Sataline, Suzanne, "That Sermon You Heard on Sunday May be from the Web," Wall Street Journal (15 November 2006)
 Decisions of the United States courts involving copyright, Issue 24
 Roy Peter Clark, Writing Tools- 50 Essential Strategies for Every Writer: Copyright 2006 1st ed
 Steve Sjogren, "Don't be original - be effective" Issue #250: 3/15/2006
 Famous Plagiarists - Joe Biden War on Plagiarism | John P. Lesko; August 23, 2008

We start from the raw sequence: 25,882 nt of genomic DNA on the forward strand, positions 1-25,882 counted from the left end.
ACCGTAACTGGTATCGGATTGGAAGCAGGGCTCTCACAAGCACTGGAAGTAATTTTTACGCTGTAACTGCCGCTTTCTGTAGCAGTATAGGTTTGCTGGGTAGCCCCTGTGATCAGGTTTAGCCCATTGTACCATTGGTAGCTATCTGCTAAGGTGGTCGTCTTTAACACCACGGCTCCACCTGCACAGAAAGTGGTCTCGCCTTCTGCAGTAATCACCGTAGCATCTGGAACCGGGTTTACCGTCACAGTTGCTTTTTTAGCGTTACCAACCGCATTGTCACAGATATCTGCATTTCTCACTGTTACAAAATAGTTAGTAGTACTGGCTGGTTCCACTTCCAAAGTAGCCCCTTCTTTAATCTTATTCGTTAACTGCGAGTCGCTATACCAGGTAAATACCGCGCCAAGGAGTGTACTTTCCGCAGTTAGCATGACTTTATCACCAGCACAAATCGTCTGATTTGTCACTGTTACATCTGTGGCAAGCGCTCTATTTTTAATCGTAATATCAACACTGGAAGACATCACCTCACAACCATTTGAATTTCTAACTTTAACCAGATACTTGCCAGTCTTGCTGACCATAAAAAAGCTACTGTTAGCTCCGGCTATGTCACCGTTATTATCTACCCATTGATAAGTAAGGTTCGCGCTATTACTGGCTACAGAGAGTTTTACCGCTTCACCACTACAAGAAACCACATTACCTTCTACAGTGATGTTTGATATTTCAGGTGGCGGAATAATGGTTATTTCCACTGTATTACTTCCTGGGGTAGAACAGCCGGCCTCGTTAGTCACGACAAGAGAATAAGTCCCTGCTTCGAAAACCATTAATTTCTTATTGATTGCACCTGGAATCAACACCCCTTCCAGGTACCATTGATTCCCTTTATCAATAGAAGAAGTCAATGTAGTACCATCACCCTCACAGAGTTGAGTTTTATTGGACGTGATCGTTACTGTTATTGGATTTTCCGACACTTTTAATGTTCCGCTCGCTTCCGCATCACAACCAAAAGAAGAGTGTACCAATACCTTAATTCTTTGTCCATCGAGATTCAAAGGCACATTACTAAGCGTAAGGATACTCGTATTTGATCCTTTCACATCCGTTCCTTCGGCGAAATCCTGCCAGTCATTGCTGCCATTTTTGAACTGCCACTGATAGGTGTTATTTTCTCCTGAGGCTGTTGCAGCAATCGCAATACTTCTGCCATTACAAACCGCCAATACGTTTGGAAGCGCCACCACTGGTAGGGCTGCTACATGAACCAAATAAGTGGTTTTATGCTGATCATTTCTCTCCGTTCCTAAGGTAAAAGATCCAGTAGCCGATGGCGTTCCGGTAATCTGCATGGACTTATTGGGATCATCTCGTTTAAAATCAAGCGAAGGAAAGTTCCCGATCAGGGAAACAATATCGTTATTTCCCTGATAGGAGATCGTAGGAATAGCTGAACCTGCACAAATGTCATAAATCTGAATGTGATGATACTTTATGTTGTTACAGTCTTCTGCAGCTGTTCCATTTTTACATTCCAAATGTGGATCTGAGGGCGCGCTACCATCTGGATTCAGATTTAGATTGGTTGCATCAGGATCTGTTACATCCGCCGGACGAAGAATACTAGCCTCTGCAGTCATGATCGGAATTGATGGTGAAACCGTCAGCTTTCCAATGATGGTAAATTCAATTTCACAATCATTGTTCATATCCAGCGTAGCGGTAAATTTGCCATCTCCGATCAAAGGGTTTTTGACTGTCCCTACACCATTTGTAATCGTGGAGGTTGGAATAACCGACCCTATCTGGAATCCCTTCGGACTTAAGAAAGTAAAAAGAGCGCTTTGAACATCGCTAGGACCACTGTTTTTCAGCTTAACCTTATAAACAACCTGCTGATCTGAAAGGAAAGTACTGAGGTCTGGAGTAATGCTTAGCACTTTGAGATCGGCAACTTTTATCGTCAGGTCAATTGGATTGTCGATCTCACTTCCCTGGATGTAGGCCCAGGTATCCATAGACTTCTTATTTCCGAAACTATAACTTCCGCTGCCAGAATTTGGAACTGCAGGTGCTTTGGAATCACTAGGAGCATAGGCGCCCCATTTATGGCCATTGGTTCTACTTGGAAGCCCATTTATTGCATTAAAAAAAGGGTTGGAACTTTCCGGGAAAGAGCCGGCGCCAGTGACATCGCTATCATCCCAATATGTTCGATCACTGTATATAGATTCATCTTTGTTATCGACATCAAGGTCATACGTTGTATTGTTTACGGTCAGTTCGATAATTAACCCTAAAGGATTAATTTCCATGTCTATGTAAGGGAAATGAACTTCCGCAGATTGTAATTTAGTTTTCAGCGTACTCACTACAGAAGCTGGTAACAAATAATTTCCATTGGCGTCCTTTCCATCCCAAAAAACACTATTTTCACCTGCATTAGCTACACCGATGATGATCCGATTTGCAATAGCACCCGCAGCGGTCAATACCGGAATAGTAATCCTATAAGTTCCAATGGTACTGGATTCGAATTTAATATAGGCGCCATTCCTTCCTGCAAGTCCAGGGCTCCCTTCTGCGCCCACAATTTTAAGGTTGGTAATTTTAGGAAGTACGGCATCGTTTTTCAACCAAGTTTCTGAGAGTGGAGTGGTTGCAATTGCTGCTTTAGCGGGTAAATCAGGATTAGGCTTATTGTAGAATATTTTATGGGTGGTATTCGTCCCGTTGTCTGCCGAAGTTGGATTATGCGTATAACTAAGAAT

ORI Provides Working Definition of Plagiarism. Office of Research Integrity, ORI Newsletter, Vol 3, No. 1, December 1994
 Thomas-Burt, Wendy "The Everything Creative Writing Book" 2nd Ed. 2010
 Booth, Wayne C., Colomb, Gregory P., Williams Joseph M. "The Craft of Research" The University of Chicago Press; 1995; 3rd Ed
 O'Clowley, Peggy, "Said in Other Words." The Record (Bergen County, NJ). Lifestyle Ed.; dateline: September 28, 1991; July 28, 1991
 Macdonald, Ranald. "The Student Life-world and the meaning of Plagiarism." Journal of Phenomenological Psychology; September 2002: 90-112.
 Kennedy, Mary; Kennedy, William and Smith, Hadley. Writers in the Disciplines: A Reader for Writers. Englewood Clifs, NJ: Prentice Hall, Inc., 1987